3,5-Diphenylisoxazole (7f) [25]. A solution of 4 (4.49 g, 20 mmol) and hydroxylamine hydrochloride (1.74 g, 20 mmol) in water (30 mL) and ethanol (20 mL) was refluxed for 90 min. The mixture was cooled to rt, poured onto ice (50 mL) and extracted two times with dichloromethane. The combined organic phases were dried over magnesium sulfate, filtered and evaporated. The resulting solid was recrystallized from ether to yield 4.09 g (92%) of 7f as colorless crystals. 13C NMR (75.5 MHz, CDCl3): 170.3 (1C, Cq), 162.9 (1C, Cq), 130.1 (1C, CH), 129.9 (1C, CH), 129.0 (1C, Cq), 128.9 (2C, CH), 128.8 (2C, CH), 127.4 (1C, Cq), 126.7 (2C, CH), 125.7 (2C, CH), 97.4 (1C, CH). 1H NMR (300 MHz, CDCl3): 7.90–7.84 (m, 4H, CH), 7.52 (m, 6H, CH), 6.83 (s, 1H, CH).

3-Phenyl-5-Methoxy-isoxazole (7g) [22]. A solution of 6 (2.88 g, 16 mmol) and sodium methoxide (7.78 g, 144 mmol) in methanol (40 mL) and THF (40 mL) was heated under reflux for 63 h and then concentrated. The residue was poured in iced water (100 mL), extracted with ether and washed with aqueous sodium carbonate to neutralize hydrochloric acid. The organic layer was dried over magnesium sulfate followed by removal of the solvent. The remaining solid was recrystallized from warm cyclohexane (50 °C) to yield 1.57 g (56%) of 7g as yellow crystals. 13C NMR (75.5 MHz, CDCl3): 174.4 (1C, Cq), 163.9 (1C, Cq), 129.8 (1C, CH), 129.3 (1C, Cq), 128.6 (2C, CH), 126.2 (2C, CH), 75.1 (1C, CH), 58.7 (1C, CH3). 1H NMR: 7.75–7.72 (m, 2H, CH), 7.42–7.39 (m, 3H, CH), 5.51 (s, 1H, CH), 3.96 (s, 3H, CH3).

3-Phenyl-5-(trimethylsilyloxy)isoxazole (7h) [27]. To 2.72 g (25 mmol, 3.2 mL) of chlorotrimethylsilane, was added a mixture of 5 (3.22 g, 20 mmol) and hexamethyldisilazane (7.26 g, 45 mmol, 9.5 mL). The solution was heated at 120 °C for 30 min and then concentrated. The resulting product was unstable and therefore used immediately.

NMR-photolyses of isoxazoles 7ah with aldehydes: General procedure. A solution of isoxazole (0.05 mmol) and aldehyde (0.1 M) in deuterated acetonitrile (0.5 mL) was transferred to a quartz NMR tube, degassed with argon and irradiated in a photo reactor (LZ-C4, 300 nm) for 6 h. The mixture was examined before and after irradiation by 1H NMR spectroscopy.

Photocycloaddition reactions of 7e with aryl substituted aldehydes: General procedure. A solution of 7e (2.22 g, 20 mmol) and the corresponding aldehyde (20 mmol) in acetonitrile (200 mL) was transferred to a quartz vessel, mixed with potassium carbonate (0.28 g, 10 mol %) and degassed with nitrogen. The mixture was stirred and irradiated in a Rayonet photochemical reactor (RPR 208, lamps centered 300 nm) at −10 °C for 48–72 h. The resulting yellow solution was concentrated (35 °C) and extracted three times with ether. The combined organic layers were dried over magnesium sulfate and the solvent was evaporated. The solid residue was mixed with a little ethanol, stirred for 30 min, filtered and recrystallized at −10 °C from ethanol.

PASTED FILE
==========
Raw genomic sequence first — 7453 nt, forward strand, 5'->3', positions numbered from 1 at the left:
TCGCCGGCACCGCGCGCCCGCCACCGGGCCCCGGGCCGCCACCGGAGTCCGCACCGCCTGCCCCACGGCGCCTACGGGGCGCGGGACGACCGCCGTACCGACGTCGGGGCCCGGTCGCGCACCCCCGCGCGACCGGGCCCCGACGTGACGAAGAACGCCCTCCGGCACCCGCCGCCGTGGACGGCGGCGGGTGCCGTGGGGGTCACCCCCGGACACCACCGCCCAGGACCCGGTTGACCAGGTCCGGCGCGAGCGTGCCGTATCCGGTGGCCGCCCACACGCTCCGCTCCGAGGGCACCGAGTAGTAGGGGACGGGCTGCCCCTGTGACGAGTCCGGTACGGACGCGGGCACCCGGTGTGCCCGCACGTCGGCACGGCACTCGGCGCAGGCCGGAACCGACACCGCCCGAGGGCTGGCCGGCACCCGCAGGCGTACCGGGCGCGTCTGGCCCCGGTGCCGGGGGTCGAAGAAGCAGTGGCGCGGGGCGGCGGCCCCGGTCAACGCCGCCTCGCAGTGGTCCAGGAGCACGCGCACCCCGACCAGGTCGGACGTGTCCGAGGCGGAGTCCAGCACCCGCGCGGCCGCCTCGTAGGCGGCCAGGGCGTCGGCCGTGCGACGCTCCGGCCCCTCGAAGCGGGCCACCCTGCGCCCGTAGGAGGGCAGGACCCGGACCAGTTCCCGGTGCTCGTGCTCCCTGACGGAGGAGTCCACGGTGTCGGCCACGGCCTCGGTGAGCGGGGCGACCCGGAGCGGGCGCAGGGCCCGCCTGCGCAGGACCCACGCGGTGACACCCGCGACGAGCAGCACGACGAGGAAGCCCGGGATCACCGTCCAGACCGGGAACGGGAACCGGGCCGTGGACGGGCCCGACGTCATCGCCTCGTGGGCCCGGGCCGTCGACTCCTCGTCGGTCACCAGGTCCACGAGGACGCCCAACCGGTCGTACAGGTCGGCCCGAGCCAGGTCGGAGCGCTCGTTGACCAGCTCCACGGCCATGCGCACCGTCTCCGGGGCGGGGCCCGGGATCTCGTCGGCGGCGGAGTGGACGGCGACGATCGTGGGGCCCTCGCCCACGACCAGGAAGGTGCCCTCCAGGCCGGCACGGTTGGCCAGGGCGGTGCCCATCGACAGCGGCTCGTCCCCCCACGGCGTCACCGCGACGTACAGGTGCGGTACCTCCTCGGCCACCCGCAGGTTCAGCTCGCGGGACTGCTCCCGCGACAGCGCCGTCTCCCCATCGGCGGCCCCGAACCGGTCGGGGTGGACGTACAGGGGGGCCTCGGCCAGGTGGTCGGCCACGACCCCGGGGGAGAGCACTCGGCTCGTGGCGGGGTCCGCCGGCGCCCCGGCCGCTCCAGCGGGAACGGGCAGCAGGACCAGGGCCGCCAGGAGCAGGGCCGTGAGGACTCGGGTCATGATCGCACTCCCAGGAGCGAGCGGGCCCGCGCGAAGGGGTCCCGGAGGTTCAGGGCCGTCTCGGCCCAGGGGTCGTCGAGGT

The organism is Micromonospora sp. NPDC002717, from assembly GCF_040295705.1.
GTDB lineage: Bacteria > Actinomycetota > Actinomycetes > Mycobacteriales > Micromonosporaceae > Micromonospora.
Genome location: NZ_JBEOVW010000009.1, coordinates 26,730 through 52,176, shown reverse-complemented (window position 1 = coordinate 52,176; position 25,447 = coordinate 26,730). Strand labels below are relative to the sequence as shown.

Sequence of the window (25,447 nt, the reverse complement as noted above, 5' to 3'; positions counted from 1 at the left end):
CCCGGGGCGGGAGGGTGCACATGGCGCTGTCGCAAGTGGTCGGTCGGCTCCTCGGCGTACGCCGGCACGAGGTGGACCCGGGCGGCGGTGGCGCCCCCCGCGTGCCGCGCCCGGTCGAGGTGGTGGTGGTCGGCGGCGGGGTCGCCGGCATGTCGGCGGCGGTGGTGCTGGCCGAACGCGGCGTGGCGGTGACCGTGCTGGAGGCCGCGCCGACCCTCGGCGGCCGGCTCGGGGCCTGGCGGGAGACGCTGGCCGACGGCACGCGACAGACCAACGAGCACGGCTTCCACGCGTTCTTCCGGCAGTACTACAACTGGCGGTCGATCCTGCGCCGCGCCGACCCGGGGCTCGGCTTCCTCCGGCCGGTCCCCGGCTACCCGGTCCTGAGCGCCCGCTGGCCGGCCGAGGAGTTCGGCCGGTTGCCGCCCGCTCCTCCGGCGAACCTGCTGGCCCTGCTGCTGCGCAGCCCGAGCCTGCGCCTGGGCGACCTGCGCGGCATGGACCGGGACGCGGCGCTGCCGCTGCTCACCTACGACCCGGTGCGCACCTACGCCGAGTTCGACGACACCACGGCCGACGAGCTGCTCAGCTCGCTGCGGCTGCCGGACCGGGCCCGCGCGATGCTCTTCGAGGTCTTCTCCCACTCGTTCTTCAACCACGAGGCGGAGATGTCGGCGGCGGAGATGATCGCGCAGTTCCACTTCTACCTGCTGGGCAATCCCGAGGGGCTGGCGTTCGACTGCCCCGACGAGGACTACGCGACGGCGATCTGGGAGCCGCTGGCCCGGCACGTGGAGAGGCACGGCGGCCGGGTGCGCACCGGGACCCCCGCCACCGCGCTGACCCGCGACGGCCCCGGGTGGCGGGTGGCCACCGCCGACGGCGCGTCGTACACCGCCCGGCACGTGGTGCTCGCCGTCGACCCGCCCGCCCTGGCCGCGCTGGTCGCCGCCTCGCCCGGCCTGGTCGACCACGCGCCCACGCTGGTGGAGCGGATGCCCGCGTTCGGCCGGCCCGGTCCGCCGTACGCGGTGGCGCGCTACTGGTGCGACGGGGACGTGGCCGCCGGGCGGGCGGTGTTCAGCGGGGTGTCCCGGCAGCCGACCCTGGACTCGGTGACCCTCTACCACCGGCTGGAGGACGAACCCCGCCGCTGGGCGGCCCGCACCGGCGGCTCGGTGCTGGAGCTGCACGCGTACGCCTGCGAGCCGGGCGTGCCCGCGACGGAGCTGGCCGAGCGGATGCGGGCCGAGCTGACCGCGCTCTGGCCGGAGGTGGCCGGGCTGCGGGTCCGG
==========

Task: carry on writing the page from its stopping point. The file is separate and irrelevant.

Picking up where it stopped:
exo-1,4,5-trimethyl-6-phenyl-2,7-dioxa-3-aza-bicyclo[3.2.0]hept-3-en (9a). Yield: 50%. 13C NMR (500 MHz, CD3CN): 163.6 (1C, CN), 138.9 (1C, Ar-C), 129.3 (2C, Ar-C), 128.9 (1C, Ar-C), 126.2 (2C, Ar-C), 115.6 (1C, OCO), 86.4 (1C, CO), 63.7 (1C, Cq), 19.1 (1C, CH3), 11.1 (1C, CH3), 10.2 (1C, CH3). 1H NMR (500 MHz, CD3CN): 7.45–7.35 (m, 5H, 3J = 7.6 Hz, 3J = 7.0 Hz, Ar-CH), 5.59 (s, 1H, CH), 2.05 (s, 3H, CH3CN), 1.60 (s, 3H, CH3), 0.78 (s, 3H, CH3). Anal. calcd. for C13H15NO2: C 71.87, H 6.96, N 6.45. Found: C 71.67, H 6.98, N 6.40. Colorless needles, unit cell parameters: a = 9.3804(6), b = 14.8345(10), c = 9.080(6), β = 116.646(3), space group P21/c.

exo-1,4,5-trimethyl-6-(4'-methylphenyl)-2,7-dioxa-3-aza-bicyclo[3.2.0]hept-3-en (9b). Yield: 35%. 13C NMR (75.5 MHz, CD3CN): 163.7 (1C, CN), 138.8 (1C, Ar-C), 136.1 (1C, Ar-C), 130.0 (2C, Ar-C), 126.4 (2C, Ar-C), 115.6 (1C, OCO), 86.6 (1C, CO), 63.8 (1C, Cq), 21.1 (1C, CH3), 19.2 (1C, CH3), 11.1 (1C, CH3), 10.3 (1C, CH3). 1H NMR (300 MHz, CD3CN): 7.26–7.24 (m, 4H, Ar-CH), 5.55 (s, 1H, CH), 2.35 (s, 3H, Ar-CH3), 2.03 (s, 3H, CH3CN), 1.60 (s, 3H, CH3), 0.79 (s, 3H, CH3). Anal. calcd. for C14H17NO2: C 72.70, H 7.41, N 6.06. Found: C 72.71, H 7.45, N 6.08. Colorless needles, unit cell parameters: a = 17.196(2), b = 5.9199(4), c = 12.807(2), β = 109.944(4), space group P21/c.

exo-1,4,5-trimethyl-6-(3'-methylphenyl)-2,7-dioxa-3-aza-bicyclo[3.2.0]hept-3-en (9c). Yield: 65%. 13C NMR (75.5 MHz, CD3CN): 163.7 (1C, CN), 139.3 (1C, Ar-C), 139.0 (1C, Ar-C), 129.7 (1C, Ar-C), 129.3 (1C, Ar-C), 126.9 (1C, Ar-C), 123.4 (1C, Ar-C), 115.7 (1C, OCO), 86.6 (1C, CO), 63.8 (1C, Cq), 21.4 (1C, CH3), 19.2 (1C, CH3), 11.1 (1C, CH3), 10.3 (1C, CH3). 1H NMR (300 MHz, CD3CN): 7.35–7.13 (m, 4H, Ar-CH), 5.54 (s, 1H, CH), 2.37 (s, 3H, Ar-CH3), 2.04 (s, 3H, CH3CN), 1.60 (s, 3H, CH3), 0.79 (s, 3H, CH3). Anal. calcd. for C14H17NO2: C 72.70, H 7.41, N 6.06. Found: C 72.55, H 7.39, N 6.09. Colorless needles, unit cell parameters: a = 13.3045(8), b = 6.9356(6), c = 17.5348(10), β = 129.284(3), space group P21/c.